Clearly it succeeded in that, for the devout Christians went nuts for Passion, but I donít think it musters the same impact for others. Part of the problem comes from its lack of context, as the movie largely assumes a strong familiarity with the material and doesnít do much to provide the viewer with background or detail.
Granted, most viewers will know some basics, but for those who lack greater comprehension of the situations and characters, the movie may seem a bit confusing at times.
That probably wonít be too much of a problem due to the basic simplicity of the story. Judas sells out Jesus, the mob captures him, then they kill him - thatís it.
Such a tale didnít exactly lend itself to much interpretation, and Gibson didnít want that anyway. Whatever the case may be, some greater exposition would have been nice for those of us without intense familiarity with the situations, but the general point emerges acceptably well.
Much of the fuss about Passion relates to the power and impact that comes from the depiction of the persecution. For a while, I agreed with this, though I didnít think the movie packed a punch due to its main character.
Instead, it moves me for more general reasons, even though the film never takes advantage of the facets of Jesusí history and personality. I feel for him because I see a person unjustly tortured but the fact it is Jesus doesnít add to that concern. Passion fails to deliver an impression of what made Christ special and why this particular act was more reprehensible than it would be for anyone in a similar situation.
That area depicts the essential difference between Passion and Last Temptation, a much better movie. The latter gives us a feel for Jesus as a person, and we understand his philosophies and his sacrifice.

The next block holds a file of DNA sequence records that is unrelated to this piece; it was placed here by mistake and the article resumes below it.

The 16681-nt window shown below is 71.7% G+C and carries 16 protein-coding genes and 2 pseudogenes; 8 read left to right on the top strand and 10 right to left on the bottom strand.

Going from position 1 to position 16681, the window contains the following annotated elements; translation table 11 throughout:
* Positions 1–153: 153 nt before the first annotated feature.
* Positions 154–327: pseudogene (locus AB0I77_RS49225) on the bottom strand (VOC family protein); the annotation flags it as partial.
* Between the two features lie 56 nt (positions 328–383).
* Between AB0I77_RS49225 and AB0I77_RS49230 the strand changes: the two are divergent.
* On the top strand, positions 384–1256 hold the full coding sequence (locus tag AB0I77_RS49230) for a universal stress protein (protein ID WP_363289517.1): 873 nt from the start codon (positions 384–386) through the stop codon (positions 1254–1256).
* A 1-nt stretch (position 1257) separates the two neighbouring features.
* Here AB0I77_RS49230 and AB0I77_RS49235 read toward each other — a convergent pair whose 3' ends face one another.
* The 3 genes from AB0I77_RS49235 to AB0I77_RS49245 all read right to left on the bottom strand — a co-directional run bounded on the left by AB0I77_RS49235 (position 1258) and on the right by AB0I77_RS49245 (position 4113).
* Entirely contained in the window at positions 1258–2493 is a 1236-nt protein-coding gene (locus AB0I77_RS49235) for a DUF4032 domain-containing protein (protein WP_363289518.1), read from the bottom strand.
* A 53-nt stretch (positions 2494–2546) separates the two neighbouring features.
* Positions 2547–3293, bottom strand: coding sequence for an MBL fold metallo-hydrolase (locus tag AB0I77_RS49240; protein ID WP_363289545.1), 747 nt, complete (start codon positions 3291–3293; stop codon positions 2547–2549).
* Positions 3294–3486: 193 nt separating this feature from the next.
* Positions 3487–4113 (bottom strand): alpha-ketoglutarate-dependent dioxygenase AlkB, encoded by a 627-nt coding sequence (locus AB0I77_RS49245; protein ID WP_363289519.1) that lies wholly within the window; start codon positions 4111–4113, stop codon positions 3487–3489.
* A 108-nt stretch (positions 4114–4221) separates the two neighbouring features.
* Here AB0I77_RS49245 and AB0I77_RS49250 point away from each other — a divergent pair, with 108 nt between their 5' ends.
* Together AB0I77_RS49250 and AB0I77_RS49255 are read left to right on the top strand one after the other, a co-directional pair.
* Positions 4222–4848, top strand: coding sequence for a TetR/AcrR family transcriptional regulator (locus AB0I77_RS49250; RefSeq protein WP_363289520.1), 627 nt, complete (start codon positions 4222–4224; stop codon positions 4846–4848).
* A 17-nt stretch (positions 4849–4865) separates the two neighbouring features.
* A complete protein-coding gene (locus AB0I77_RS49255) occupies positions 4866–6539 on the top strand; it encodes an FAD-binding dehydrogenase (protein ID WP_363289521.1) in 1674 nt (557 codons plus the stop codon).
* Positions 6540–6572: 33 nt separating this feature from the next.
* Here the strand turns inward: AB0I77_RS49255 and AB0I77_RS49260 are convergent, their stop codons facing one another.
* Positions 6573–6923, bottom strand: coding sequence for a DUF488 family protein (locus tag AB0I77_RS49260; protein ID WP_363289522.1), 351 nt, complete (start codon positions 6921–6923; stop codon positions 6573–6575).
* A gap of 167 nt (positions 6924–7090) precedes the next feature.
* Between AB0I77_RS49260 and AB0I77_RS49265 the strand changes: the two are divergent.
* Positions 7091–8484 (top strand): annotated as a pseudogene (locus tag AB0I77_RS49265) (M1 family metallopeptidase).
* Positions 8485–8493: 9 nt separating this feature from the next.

Passion presents Jesus as a symbol and nothing more. He doesnít make choices; instead, he receives punishment but does not offer a character who seems to have any control over his fate.
Thatís an essential distinction. The Christ of Last Temptation actively chooses to resist evil and to reconfirm his faith by his decision to sacrifice himself for the good of mankind. The Jesus of Passion feels like little more than a victim.
Yeah, early in the film he stomps on a snake to depict his rejection of sin and temptation, but thatís it. Otherwise, folks act on him and he simply goes along with it.
This makes the Jesus of Passion a passive and unmoving character. I feel the impact of Christís decision in the Scorsese flick, but I donít get that from Passion. It lacks the context of Temptation to remind us why Jesus did would he did, as it shows the punishment without the involvement of other elements.
For me, Passion loses power as it proceeds, especially because much of the second half just shows Jesus as he walks toward his fate. He falls down a lot, which then prompts many shots of concerned onlookers.
And that is about it. The occasional moving element occurs, such as the first time Jesus collapses. Mary (Maia Morgenstern) observes this and flashes back to a childhood incident in which a young Jesus tripped.
Passion needs more shots that humanize Jesus and remind us that despite his holy status, he was still a person with a life and loved ones that he would leave behind upon his sacrifice.
Last Temptation aptly depicts those elements, but The Passion of the Christ fails to do so. The film seems curiously unmoving, and not because of my lack of religious fervor.
I donít believe in squishy space monkeys but I still cried at ET. Passion clearly had a lot of potential, but Iíve seen it done better elsewhere.